Out in the aviation world, there are a few different people who always take the blame for anything airline-related. If you are inside the terminal, the customer service staff always take the brunt of any little problem. If it’s onboard the aircraft, the blame is given to the flight attendants. But if something happens to your checked baggage, then all the blame is placed squarely on the ramp agent (more commonly known as a ’œramper’).
I was a ramp agent, and I can tell you right now that sometimes that blame should not come to me. Sure, there are times that they should take the blame, but not always. Working the ramp is not an easy job, and I am going to debunk a couple of myths that surround life under the wing.
Working on the ramp isn’t easy, and can be quite dramatic. Passengers either look out from the terminal or airplane window and think that all that the rampers do is throw a few bags around. Well, that is far from the truth. Sure, there is plenty of down time, even in big hub stations, but the work that is done can be quite demanding.
One of the myths is that rampers make okay money. Well, that depends. Many ramp agents are non-union and work long hours for what can often be minimum wage. Think that there is extra pay for working nights or weekends’¦ hah!
The only time you get extra is when it is overtime, and luckily, due to lack of people, there is ALWAYS plenty of overtime to go around.
Another myth is that it must be fun to be working around planes all day long. Sure, as an AvGeek, I did enjoy looking at planes, however it’s not always fun and games. Most of those planes on the ground, to a ramper, are either things that they need to be working on or something that is out to kill them.
One of my favorite jobs on the ramp was to be the chocks agent. My job was to be the first person to touch the plane, once it arrived. However, the scariest part of that job is standing right under the jet bridge, looking down the barrel of an engine spinning at high speed. The first thought through your head is, ’œI sure hope I don’t get sucked into that spinning engine.’ Although it has been rare for a person to end up in an engine (and it should be less), other objects would end up in them more often.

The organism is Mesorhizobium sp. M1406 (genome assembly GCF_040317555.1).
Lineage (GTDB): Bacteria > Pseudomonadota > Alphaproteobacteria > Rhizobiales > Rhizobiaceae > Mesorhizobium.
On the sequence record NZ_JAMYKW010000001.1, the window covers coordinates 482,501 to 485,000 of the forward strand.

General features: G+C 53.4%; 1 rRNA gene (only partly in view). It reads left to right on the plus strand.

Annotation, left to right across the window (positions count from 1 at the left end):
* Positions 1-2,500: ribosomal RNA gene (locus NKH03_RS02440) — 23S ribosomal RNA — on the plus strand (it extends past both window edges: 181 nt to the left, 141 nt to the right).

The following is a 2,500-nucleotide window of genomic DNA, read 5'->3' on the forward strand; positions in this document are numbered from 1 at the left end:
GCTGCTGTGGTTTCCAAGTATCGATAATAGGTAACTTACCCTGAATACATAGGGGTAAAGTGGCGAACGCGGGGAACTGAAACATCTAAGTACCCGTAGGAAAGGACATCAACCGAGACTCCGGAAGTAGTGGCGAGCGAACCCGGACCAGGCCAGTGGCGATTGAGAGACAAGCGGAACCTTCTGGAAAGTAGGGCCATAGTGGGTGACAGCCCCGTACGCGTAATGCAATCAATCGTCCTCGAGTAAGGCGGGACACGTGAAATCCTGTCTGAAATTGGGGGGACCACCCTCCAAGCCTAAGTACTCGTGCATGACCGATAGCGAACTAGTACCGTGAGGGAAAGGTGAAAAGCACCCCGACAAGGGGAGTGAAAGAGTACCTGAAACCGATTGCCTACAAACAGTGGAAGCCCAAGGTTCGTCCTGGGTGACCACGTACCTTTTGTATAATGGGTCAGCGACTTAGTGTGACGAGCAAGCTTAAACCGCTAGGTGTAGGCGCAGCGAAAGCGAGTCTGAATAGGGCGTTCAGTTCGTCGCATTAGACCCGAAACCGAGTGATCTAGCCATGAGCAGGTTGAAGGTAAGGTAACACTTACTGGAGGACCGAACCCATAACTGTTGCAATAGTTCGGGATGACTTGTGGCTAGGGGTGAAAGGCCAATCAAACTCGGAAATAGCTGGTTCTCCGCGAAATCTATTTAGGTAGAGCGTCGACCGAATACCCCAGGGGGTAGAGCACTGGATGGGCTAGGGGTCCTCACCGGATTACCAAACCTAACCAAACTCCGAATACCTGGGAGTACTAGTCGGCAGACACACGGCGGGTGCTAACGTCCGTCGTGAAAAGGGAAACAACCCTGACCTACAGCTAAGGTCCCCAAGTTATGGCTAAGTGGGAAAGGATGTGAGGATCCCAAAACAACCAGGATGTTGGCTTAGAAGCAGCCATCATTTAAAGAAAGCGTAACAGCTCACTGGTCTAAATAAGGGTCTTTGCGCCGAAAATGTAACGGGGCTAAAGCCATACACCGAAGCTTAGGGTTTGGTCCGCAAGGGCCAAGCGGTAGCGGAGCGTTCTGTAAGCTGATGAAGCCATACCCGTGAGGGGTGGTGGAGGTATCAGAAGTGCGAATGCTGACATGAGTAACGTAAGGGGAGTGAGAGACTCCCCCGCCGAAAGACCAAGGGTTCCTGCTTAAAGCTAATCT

There is another myth that every ramper is as strong as an ox — you know, from throwing those bags around all day. Well that sure as hell ain’t true. Not all ramp agents are throwing bags around, so there is a mixture of people.
For a narrowbody aircraft, like the 737, we worked as a crew of four, with two inside the aircraft and two outside. Generally only one of those two was actually having to throw bags. The other person was stacking inside the cargo compartment (commonly referred to as ’œthe pit’) while the other two were loading the conveyor belt.
I had my time throwing those bags, but I would do that over stacking any day of the week. That doesn’t mean to say I liked throwing bags (or boxes for that matter), just that I would do it because my stacking skills were atrocious.
Throwing bags around though is the where we come to the biggest myth of them all. We have all seen videos or watched it out the window ourselves; rampers carelessly throwing bags. Many feel this is the main reason why bags get broken. Yes, some do, but there are many other people and machines that touch your bag before the ramper even sees it.